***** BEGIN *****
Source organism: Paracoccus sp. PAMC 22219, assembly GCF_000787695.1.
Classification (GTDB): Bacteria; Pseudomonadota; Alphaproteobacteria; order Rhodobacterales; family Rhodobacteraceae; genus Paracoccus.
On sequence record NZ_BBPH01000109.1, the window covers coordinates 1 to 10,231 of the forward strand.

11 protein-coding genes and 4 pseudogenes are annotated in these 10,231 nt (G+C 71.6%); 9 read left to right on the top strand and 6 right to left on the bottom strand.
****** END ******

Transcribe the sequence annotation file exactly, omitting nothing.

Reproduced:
Source organism: Paracoccus sp. PAMC 22219, assembly GCF_000787695.1.
Classification (GTDB): Bacteria; Pseudomonadota; Alphaproteobacteria; order Rhodobacterales; family Rhodobacteraceae; genus Paracoccus.
On sequence record NZ_BBPH01000109.1, the window covers coordinates 1 to 10,231 of the forward strand.

11 protein-coding genes and 4 pseudogenes are annotated in these 10,231 nt (G+C 71.6%); 9 read left to right on the top strand and 6 right to left on the bottom strand.